Sunday, May 29, 2005

Finding out true love isn't blind

Back in April, Vinny Castilla was red-hot---especially during those first, wonderful games at RFK Stadium---and he was regarded as . . . well, if not a national hero, then certainly a Nationals hero. Those with insight, erudition, and affinity for veggie dogs were even calling for moratoriums of Castilla-related criticism. Heck, it wasn't just those types; even I was caught up in the moment.

Well, at least there was good reason. In April, Castilla hit a marvelous .347/.395/.613.
And, even as this entry "goes to press," Castilla is sitting at a solid .284/.359/.457. If you had asked me . . . if you had asked anyone who blogs the Nats . . . if you had asked St. Barry if the Nats should take a .359 on-base percentage, then the answer would have been a resounding, "Yes, gladly." (If you had asked Frank Robinson, he might have responded, "What's that? I only know what my gut tells me." But I digress.)

Still, some signs of decay are quite present now (reflected in a .230/.330/.322 month of May), and for the first time, Vinny's receiving some biting criticism. From Mark Zuckerman's WashTimes gamer:

When you only give yourself one legitimate chance to score in a nine-inning game, you better make the most of that opportunity. You certainly better not
ground into an inning-ending double play on the first pitch you see. Which
explains why Washington Nationals manager Frank Robinson was so livid after
veteran third baseman Vinny Castilla did just that in the sixth inning of a 3-1
loss to the St. Louis Cardinals last night at Busch Stadium. "Sometimes you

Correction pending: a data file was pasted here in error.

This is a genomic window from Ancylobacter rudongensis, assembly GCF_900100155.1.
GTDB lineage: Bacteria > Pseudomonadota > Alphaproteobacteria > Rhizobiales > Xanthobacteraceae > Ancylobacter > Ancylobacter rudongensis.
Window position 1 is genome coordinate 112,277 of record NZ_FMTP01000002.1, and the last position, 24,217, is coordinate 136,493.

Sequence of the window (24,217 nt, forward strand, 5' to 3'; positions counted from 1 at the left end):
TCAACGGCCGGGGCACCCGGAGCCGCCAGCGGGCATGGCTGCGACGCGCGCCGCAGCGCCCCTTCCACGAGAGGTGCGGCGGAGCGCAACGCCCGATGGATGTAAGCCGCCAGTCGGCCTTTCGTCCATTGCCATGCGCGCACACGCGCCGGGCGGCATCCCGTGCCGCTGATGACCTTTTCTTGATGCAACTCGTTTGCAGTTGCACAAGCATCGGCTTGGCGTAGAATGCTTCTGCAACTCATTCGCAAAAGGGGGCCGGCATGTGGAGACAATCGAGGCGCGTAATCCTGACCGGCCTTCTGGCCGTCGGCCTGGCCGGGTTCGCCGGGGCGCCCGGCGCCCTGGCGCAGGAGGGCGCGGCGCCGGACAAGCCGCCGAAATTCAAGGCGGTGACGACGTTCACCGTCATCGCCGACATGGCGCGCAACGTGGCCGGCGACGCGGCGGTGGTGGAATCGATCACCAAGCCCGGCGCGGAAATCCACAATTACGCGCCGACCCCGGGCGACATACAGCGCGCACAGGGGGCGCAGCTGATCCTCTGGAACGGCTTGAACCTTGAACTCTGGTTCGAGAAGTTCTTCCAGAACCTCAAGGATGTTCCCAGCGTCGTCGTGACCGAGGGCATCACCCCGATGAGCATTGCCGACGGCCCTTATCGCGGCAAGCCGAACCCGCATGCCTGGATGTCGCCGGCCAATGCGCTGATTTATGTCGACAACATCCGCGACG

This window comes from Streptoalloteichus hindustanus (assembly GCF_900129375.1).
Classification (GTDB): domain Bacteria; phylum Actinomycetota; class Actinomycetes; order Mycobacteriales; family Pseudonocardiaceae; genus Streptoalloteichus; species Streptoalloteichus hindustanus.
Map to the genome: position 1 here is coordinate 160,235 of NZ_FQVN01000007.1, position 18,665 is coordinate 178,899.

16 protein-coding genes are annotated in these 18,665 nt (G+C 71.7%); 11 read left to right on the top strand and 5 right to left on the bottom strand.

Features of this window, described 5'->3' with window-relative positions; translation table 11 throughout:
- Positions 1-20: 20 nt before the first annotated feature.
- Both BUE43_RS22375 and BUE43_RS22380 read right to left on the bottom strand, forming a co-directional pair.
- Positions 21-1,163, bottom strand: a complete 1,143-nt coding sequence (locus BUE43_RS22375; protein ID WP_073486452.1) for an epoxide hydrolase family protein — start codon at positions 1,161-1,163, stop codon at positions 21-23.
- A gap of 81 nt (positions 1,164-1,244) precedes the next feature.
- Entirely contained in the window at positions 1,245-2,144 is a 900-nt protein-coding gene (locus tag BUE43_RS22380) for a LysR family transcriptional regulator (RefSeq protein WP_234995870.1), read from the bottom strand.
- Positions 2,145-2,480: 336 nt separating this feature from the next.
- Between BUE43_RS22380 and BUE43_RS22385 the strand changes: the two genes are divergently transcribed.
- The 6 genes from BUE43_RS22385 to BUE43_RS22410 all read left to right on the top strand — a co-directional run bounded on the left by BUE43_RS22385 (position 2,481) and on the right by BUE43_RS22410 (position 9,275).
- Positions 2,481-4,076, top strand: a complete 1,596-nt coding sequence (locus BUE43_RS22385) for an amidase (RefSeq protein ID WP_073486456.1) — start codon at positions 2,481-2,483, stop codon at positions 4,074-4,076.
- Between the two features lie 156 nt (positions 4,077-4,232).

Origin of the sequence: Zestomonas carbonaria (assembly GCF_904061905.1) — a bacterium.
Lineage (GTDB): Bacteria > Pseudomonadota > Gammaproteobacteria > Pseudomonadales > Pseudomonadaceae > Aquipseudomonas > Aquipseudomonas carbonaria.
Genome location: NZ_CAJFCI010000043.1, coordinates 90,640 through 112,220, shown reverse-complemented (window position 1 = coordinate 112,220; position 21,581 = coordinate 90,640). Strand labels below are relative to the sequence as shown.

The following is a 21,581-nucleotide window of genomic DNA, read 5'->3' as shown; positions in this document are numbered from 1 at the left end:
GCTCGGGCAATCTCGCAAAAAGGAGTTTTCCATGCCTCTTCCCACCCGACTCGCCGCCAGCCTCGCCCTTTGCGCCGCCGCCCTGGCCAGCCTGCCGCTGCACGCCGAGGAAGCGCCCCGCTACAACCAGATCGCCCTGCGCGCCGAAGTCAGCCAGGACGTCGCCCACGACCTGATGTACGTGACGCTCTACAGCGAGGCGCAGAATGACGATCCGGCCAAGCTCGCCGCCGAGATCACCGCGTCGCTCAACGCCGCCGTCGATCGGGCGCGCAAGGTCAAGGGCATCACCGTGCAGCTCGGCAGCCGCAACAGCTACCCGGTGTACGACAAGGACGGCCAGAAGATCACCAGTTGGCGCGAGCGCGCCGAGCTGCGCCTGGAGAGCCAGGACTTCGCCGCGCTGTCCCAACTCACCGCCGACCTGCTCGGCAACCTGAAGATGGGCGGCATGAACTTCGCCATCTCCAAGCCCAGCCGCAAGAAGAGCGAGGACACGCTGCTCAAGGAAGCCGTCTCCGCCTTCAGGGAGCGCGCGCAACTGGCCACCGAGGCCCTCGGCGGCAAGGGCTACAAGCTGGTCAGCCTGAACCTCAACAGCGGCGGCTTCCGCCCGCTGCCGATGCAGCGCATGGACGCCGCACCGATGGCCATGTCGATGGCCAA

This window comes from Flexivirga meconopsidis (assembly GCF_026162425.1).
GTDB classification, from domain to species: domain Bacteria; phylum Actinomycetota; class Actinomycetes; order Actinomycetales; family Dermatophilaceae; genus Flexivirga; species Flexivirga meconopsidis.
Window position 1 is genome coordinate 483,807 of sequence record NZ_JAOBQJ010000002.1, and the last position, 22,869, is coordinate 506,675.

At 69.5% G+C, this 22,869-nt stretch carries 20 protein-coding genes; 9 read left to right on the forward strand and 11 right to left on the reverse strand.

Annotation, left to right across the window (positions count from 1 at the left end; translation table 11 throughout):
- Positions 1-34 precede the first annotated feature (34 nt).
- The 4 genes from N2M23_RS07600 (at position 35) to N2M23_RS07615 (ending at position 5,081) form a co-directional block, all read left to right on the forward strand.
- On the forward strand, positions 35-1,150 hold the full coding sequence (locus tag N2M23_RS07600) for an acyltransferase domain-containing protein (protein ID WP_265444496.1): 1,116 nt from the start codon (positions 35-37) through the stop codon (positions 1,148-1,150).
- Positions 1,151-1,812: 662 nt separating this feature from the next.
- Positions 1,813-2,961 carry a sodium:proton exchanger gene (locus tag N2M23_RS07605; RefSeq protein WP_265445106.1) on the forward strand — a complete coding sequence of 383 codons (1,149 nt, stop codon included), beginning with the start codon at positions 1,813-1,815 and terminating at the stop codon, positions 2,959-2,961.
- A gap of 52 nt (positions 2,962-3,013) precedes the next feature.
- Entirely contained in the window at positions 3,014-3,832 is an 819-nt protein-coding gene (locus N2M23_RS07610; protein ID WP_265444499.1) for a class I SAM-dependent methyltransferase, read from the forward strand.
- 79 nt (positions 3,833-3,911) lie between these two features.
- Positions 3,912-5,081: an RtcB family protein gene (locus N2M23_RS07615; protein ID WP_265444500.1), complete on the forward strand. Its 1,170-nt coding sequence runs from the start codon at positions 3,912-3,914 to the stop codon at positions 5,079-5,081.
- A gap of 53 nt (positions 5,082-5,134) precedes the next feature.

have to work the count," Robinson said, emphasizing each of the last three
words. "Just don't go up there and swing at the first pitch."

At least Robinson's consistent about selectivity. (See Endy Chavez for more.) Then again, patience has actually been one of Castilla's strengths so far this season; even his dismal May has been salvaged, to some extent at least, by a good walk rate.

During the offseason, I averred that, if Jim Bowden really wanted a veteran free agent third baseman, he should have signed Joe Randa instead. I predicated this analysis on two points:

1) All things equal, Randa and Castilla are of comparable quality; and,
2) Randa could have been (and was) had for a one-year contract rather than the two-year deal Castilla signed.

This second point operated on the assumption---no doubt unfounded---that the Nats would consider Brendan Harris for a regular position down the road. That assumption, if not foreclosed, still remains to be seen, of course.

The first point pretty much still holds, I think, Castilla's hot April notwithstanding. Randa is currently hitting .280/.361/.435. Absent Castilla's preternatural knack for doubles during the first month, their slugging figures would be almost precisely on par. (Of course, Randa also has the benefit of a good home hitter's park, while Castilla certainly doesn't.)

Furthermore, even if my assumption (hope?) concerning Harris was incorrect, I still blanche a bit at the length of Castilla's contract. It's not ridiculously long, of course, but I still fear a second season of a regular role for Castilla; by that time, he'll be turning 39, and I get the feeling that, if Castilla's late career will be marked by a Ponce de Leon season, I don't think next year will represent it. In addition, if the Nats try to flip Castilla to a contender for a prospect next season, they'll have to deal with RFK Stadium's offensive-dampening effects; Castilla's numbers will likely appear lower than they would have had he played in a neutral park.

At any rate, don't misunderstand: Castilla's certainly not a reason to go all irrational in white hatred. (And what am I, the author of the "Rueckel Report"---which has had "bad May" as a theme---criticizing a player's performance in May.) He's been good, on balance---and if you're into veteran leaders, Castilla probably has what you want.

Just don't let him hit during a bases loaded rally, I guess.

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